Warning: This poem contains some touchy topics. Highlight for more details, some of which are spoilers. It features references to (mostly past, with lingering effects) gender dysphoria, exploring lingerie, dealing with mixed feelings, Vagary walking in on Calliope in her underwear, Calliope's pissed-off reaction, and other angst. Most of the focus in on how she feels about her new undies, though, which is mostly positive. If these are sensitive issues for you, please consider your tastes and headspace before reading onward.
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Warning: Although generally sweet, this poem contains references to prejudiced and unsupportive behavior by some people around Danso and Noah. Think before you click.
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Note: There is some squabbling in this poem, because people have different opinions about how to solve problems. It's inevitable in any group, but more common in support groups where folks are perpetually low on spoons. Happily the group has ways of handling this.
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March 31 is the International Transgender Day of Visibility. Learn about transfolk and read a FAQ list. There are ways you can support a transgender friend and promote trans equality.
See a list of my QUILTBAG characters. In particular: The Blueshift Troupers can change sex/gender. Frankenstein's Family, Schrodinger's Heroes and The Steamsmith have trans* and/or genderqueer main characters. Polychrome Heroics has several scattered throughout multiple threads, of which Calliope has a subpage.
Do you have favorite books or other resources about gender diversity? Got a personal story to tell? Feel free to share them here. This is safe space for discussing sex/gender dynamics.
This brings up some engrossing questions about ethics and rules of engagement. Discuss.
Spoilers are not blocked out below the cut. I recommend reading "Who Rekindle the Inner Spirit," "Capes and Credos," "Wrong," "Chase" Part 1 and Part 2 before entering this discussion, although it is not required.
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In discussions of trauma triggers, people who do not have to cope with triggers generally seem to think of those who do as weak and pathetic. Perhaps they are also the kind of folks who laugh at the kid using crutches. But here's the thing about crutches: they let you go places you couldn't get to without them. The same is true of trigger warnings. These are discussions that really need the presence of people who have survived trauma, who have triggers, and who cope with them in various ways including trigger warnings.
Fortunately I'm not an idiot and I have fans who talk with me about how and why they use trigger warnings. These include:
* Finding intense topics that they enjoy but other people find squicky.
* Avoiding topics they aren't interested in or that are too triggery for them.
* Sorting material by intensity so they can ramp up with a new author or touchy topic.
* Searching for a particular type of story to switch from their current mood to a different one.
* Managing topics based on mood and resources, so they can read challenging things at a safe time.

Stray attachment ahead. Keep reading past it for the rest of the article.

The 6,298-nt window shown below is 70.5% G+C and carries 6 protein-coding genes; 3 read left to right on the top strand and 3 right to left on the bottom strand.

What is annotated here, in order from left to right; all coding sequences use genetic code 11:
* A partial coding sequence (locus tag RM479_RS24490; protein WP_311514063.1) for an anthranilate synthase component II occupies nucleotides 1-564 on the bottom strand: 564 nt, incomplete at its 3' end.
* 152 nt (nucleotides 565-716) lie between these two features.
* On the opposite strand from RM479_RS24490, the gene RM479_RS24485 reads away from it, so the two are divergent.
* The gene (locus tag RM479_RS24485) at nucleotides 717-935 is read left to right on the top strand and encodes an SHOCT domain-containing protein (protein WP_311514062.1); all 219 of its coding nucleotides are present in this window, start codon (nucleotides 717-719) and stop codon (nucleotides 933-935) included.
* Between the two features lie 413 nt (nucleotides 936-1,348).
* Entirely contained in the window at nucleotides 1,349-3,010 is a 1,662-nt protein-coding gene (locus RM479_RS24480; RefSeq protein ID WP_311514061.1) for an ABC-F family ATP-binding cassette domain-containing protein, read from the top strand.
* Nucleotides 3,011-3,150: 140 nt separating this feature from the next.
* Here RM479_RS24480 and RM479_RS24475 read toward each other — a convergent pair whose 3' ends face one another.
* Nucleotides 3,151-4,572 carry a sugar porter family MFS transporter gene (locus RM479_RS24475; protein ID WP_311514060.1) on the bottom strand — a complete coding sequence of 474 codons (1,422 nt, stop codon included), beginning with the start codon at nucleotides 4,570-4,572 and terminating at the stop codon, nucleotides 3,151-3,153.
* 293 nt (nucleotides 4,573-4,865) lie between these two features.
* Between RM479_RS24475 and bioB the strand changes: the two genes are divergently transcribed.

* Learning what kinds of things may be triggery for other people, to modulate how they discuss those topics.
* Looking for what to warn about in their own writing.
* Using warnings to mark their writing/blog/etc. as trauma-informed space.
* Talking about warnings as a means of managing space online or in person.
Although there are many ways to use trigger warnings, the two most common uses seem to be expanding what the person can read by choosing to read touchy things in a safe mood, and avoiding stuff that would be downright dangerous to mental health and safety. Which is basically what any adaptive or safety device is supposed to do: let you do more, and protect you from possible injury.
My readers have consistently said that trigger warnings allow them to explore more things, because not only do they have more ability to make informed choices about reading, but also they come to trust me as a writer. They know that I'm doing my best to warn for things, and that I handle harsh topics with respect. And by "trust" I mean I've had people not only read things in the general topic that is triggery for them, but actually prompt for me to write things in their trigger zone, as a way of coping with it. Which has led to some very detailed, intimate, and intense literature for other folks to enjoy. Literature is a terrific tool for confronting difficult issues, if handled with care.
So that reminds me of negotiations for other intimate and intense activities that people may do, where communication is utterly essential to make sure that a good time is had by all and nobody gets injured. A responsible partner will see that everyone is on the same page and wants to be there.
Now consider that the same people who are condemning trigger warnings, a form of communication which is desired by enough folks to have started this conversation, are also often the ones yammering about the need for communication and consent in sex. Which is to say, they want to have all the control about what gets talked about and who gets to talk.
*edges away from the skeevy people*